10/30/2010: Genienne from West Palm Beach, Fl replies: "My kitten has several spots of ringworm and we have tried everything the vet had to offer - pills, creams, dips - for several months but it just gets worse. So now I am searching for natural cure (should have started with this! ). I read about the coconut oil which I have right here so I put it on his spots, but he has been licking non-stop (it IS yummy, I know), but I'm worried that a) he licked it all off, and b)he now has all the spores in his belly - will that make it spread MORE??"
[YEA] 06/20/2011: Kate from Adelaide, Australia replies: "Apple cider vinegar orally diluted x3 ratio works really well, but although it works well topically I wouldn't suggest it over coconut oil. ACV can dry out their natural oils if perhaps you apply too much or there is a mis-diagnosis eg. Ringworm is often diagnosed in cases of mites and even just eczema! Don't worry about ring worm spores being digested either, stomach acids kill it off, regardless it would need to be a hugely serious fungal infection to spread internally and usually through their bottom anyway! Coconut oil is not only good for their skin, but it's really good for them to digest too... It reduces risk of a massive amount of things like cancer, digestion, and heart /thyroid/metabolism problems! And it's the same with humans :)"
07/12/2011: Janell from Allen, Tx replies: "In response to Kate from Adelaide, Australia: COCONUT OIL
I have been suffering with reoccurring ringworm for at least 5 years. When you took the coconut oil internally did that help you completely get rid of the ringworm? If so how much of it do you take? Your advice seems to be very helpful because I need something to treat myself internally. I need to get rid of this horrible plague! Thank you for all of your help!"
[YEA] 10/08/2012: Maggi from Hua Hin, Thailand replies: "Last week I took home a young rescue dog... He had been in vet care (at Wildlife Friends Foundation Thailand) for the past months recovering from distemper. He is about 6 mths old and was neutered the week earlier. I knew he had several patches of very dry skin on his shoulders so I've been using Coconut Oil daily and his shoulder area has improved immensely.... his paws are still a work in progress but were never as bad as the other eruptions.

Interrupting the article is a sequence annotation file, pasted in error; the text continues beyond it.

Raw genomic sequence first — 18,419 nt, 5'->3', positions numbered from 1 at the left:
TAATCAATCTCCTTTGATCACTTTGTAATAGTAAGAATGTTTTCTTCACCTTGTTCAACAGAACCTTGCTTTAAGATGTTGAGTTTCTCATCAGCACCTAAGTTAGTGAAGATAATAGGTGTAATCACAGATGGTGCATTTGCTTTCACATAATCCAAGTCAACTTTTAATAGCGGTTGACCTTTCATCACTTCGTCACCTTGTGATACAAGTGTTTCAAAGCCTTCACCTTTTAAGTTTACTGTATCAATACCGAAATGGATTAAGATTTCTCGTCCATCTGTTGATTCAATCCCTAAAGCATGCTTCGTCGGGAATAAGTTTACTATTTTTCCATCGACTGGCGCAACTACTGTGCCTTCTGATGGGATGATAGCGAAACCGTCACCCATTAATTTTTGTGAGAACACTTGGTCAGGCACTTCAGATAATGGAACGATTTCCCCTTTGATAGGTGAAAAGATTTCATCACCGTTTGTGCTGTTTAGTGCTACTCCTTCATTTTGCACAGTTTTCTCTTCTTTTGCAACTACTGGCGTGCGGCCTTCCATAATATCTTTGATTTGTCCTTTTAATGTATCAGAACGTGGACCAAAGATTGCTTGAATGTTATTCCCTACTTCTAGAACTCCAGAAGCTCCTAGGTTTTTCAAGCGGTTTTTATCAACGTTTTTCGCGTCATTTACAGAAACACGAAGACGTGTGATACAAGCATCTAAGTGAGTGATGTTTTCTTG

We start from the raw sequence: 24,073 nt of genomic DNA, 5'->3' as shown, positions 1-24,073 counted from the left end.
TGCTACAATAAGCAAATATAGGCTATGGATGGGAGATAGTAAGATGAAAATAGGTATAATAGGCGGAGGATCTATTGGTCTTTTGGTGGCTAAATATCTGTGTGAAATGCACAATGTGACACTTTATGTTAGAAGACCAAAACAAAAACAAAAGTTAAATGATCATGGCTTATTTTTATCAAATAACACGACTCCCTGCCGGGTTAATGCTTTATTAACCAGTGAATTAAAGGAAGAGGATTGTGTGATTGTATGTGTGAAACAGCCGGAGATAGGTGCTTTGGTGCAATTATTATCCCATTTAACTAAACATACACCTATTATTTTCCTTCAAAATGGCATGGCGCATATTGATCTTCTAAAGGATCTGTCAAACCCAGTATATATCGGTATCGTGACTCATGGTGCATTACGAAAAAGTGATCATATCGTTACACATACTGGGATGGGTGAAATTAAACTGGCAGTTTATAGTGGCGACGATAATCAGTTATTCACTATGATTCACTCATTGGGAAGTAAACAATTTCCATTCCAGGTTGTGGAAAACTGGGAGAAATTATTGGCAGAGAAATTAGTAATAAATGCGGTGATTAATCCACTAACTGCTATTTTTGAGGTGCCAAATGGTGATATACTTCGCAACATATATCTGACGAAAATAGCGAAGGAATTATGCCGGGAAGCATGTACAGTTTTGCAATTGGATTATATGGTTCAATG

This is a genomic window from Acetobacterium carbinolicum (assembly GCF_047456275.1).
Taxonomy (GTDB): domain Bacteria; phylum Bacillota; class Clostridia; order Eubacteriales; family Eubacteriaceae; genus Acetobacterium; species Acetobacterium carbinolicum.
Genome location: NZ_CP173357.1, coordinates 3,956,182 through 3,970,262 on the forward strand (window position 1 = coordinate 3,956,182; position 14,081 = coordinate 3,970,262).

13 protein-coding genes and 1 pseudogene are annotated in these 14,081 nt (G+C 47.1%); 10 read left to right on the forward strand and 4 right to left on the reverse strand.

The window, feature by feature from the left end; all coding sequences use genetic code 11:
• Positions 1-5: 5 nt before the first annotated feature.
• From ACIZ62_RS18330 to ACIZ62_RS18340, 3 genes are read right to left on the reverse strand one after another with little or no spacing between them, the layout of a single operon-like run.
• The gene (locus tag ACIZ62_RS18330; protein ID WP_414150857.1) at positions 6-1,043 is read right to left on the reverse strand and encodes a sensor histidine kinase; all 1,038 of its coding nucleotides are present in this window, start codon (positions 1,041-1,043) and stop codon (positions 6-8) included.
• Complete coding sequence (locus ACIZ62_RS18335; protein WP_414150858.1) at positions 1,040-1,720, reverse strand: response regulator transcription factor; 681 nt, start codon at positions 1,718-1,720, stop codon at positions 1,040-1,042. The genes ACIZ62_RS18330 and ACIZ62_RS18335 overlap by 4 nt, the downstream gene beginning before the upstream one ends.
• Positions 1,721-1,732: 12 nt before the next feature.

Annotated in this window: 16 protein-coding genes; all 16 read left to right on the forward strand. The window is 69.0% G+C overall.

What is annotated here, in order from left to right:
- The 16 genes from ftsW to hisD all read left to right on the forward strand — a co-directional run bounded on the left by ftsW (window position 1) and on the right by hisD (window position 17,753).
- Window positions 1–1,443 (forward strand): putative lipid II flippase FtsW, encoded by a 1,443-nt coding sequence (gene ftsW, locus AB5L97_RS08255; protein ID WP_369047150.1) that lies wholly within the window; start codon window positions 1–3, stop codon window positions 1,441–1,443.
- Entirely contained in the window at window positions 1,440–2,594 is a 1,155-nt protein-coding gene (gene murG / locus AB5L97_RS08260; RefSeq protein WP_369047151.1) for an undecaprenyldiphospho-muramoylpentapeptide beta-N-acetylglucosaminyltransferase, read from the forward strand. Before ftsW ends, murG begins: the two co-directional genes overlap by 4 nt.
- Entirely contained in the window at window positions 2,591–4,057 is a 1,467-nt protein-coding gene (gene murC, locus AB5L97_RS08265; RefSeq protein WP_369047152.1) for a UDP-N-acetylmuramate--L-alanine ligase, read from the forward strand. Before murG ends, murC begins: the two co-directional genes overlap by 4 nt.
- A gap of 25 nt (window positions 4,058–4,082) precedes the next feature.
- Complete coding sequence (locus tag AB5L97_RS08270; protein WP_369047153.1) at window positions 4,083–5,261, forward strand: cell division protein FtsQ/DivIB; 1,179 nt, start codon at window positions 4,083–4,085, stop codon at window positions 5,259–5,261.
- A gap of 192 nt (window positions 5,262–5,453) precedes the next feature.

Yesterday I noticed what looks like a large ringworm lesion in his groin. I immediately started using the Coconut Oil on the area and particularly around the stitch area from his 'snip'. Hopefully I have caught it in good time and it will not spread. He does lick it off but it can't be over-applied. I read it takes 10-12 days to actually erupt so now I need to make sure my cat doesn't have similar issues. At least I have a good supply of ACV and C/oil at the ready :)"
[YEA] 11/24/2012: Ky Mama from Clinton, Ky: "When my outdoor cats had ringworm, the stuff the vet gave me did not work. I mixed 1 part lavender essential oil, 1 part tea tree essential oil and 2 parts olive oil into a jar. Twice a day I applied this to the cats' ringworm spots. I did this for 2 weeks. (Cotinue to treat for a few days even after it looks healed. ) Apparently essential oils can be too strong for cats, so I diluted it, and my cats had no problem. I was sure it was safer than the vet prescription anyway. I used this same thing on my children when they got ringworm from the cats."
[YEA] 08/02/2010: Liana from Mississauga, Ontario, Canada: "My cat had ringworm that threw me into a panic as an amimal shelter north of Toronto began euthanizing dogs and cats after the outbreak until people began demonstrating and the shelter stopped killing their charges. I found the following remedy against ringworm on the internet and had excellent results: Gentian Violet topical solution (USP 1%).
First I used a q-tip to apply the GV solution. In a week or so, the balding spots on the cat seemed to improve. But then, the cat developed other bald spots which I understood was symptomatic of ring worm. I then encased my hand in a plastic bag, put around a tablespoonful of the GV solution on his balding spots and stroked his fur with it against the grain. I did this once a day for about a month. Now his bald spots are 95% gone and his fur has grown back, looking the way it was pre-ring worm attack. I am truly ecstatic with the results, and I have no doubt, so is the cat. The cat has had purple skin for a while because of the solution but does not seem to be bothered by it at all. Apple cider vinegar did not work well as he promptly scooted away as soon he smelled it. Btw, the cost per 15 ml bottle at the local pharmacies was CDN$5. 00 to $7. 00. I used 3 bottles only."
Grapefruit Seed Extract